A contest to encourage environmentally friendly and energy efficient practices at area businesses concluded Thursday as the winners of the Better Business Challenge were announced.
“This is the culmination of a year-long effort to bring awareness to environmental stewardship,” said Teri Kent, manager of the Better Business Challenge. “We wanted to galvanize the business community.”
In all, 106 area businesses and nonprofits entered the competition last June. Ten volunteer judges reviewed all of their efforts and handed out 14 awards on the event’s “green carpet” at the Paramount Theater.
Kent said the challenge was an opportunity for participants to save money by integrating environmentally sustainable practices into their operations.
The Blue Moon Diner won the “Restaurant Superstar” award for their efforts to increase recycling and composting. They also replaced their dishwasher sprayer with a more efficient model.
“We have always welcomed input from our customers, but the Challenge has directed those suggestions in ways that have really helped inspire us to action,” said Laura Galgano, the diner’s owner.
The “Stridemaker” award went to Woodward Properties for going paperless. That enabled them to save $3,000 worth of printer toner each year and avoid using several thousand sheets of paper.
The Albemarle County Service Authority achieved a 40 percent water reduction in its facilities by installing low-flow faucets and establishing a no idling policy for its vehicles.
“We have been thrilled at the success of these businesses,” Kent said. “They found creative ways to reduce waste and use less energy, tapped into the latest innovations to save water and established best practices to get the biggest bang for their buck with all of these operational improvements.”
Cynthia Adams, the executive director of the Local Energy Alliance Program, said the widespread participation in challenge demonstrates this community’s interest in saving on energy costs.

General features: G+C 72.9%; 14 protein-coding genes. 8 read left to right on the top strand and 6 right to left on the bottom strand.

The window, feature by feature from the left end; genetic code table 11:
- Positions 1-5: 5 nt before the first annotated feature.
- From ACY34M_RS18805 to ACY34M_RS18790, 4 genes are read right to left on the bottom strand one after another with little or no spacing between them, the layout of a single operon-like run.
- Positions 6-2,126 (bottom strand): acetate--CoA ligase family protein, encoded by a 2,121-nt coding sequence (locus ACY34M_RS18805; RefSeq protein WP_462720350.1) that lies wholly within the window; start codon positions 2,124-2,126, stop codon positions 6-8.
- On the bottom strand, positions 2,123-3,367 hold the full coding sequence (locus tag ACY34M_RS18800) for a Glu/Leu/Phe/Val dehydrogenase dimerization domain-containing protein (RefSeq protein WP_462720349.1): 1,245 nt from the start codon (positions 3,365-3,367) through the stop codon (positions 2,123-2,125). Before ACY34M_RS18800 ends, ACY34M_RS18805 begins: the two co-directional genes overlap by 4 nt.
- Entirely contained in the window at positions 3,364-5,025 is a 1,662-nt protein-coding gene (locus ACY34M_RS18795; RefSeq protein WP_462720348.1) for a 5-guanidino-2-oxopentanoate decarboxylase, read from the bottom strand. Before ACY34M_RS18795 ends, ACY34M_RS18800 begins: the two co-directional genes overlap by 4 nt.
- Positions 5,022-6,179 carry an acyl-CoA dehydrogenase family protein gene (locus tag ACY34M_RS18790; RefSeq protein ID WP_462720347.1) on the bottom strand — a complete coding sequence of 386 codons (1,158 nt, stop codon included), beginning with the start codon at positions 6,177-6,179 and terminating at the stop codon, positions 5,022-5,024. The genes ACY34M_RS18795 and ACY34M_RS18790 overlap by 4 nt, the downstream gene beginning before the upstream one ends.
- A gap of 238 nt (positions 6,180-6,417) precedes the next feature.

“We had over 100 attendees at our [lunch seminars] on energy efficiency and lighting and did multiple presentations for the employees of challenge participants,” Adams said.
Kent, who runs the environmental advocacy group Better World Betty, said she wants to launch another contest in the near future. A meeting on that topic will be held at CitySpace beginning at 11:30 a.m. on July 26.
The “Ripple Effect” award was given to the Church of the Incarnation for creating an environmental stewardship program for youth. This involved introducing rain barrels and composting in to their community garden.
The nonprofit GreenBlue won two awards. They received one of two “kilowatt crackdown” awards for reducing energy consumption and another for reducing waste by 40 percent by introducing composting.
The JAUNT para-transit agency won the challenge’s “Green Leader” award for demonstrating leadership by installing a rain garden to reduce runoff water into Moores Creek and adding timers to vending machines.
Virginia Eagle Distributing won the “Top Innovator” award for installing solar panels on tractor-trailers to charge their powered lift gates. The company earned back its investment within five months, according to Kent. Virginia Eagle also saved $33,000 by recycling cardboard six-pack containers.
The venue for Thursday’s gala also participated in the event and was awarded one of several “Better Business Champion” slots for replacing its marquee lights with cold cathode bulbs which use only three watts and should last 25,000 hours.
“The Better Business Challenge encouraged all of us to consider the environment as a factor in best business practices,” said Jason Williams, facilities manager at the Paramount Theater.
Carpet Plus was a “champion” both for creating “Re-cork Cville,” a wine cork recycling program, and for tinting their windows to save energy.
Alloy Workshop adopted a policy not to use lights in its offices by installing five solar tubes and relying on three skylights.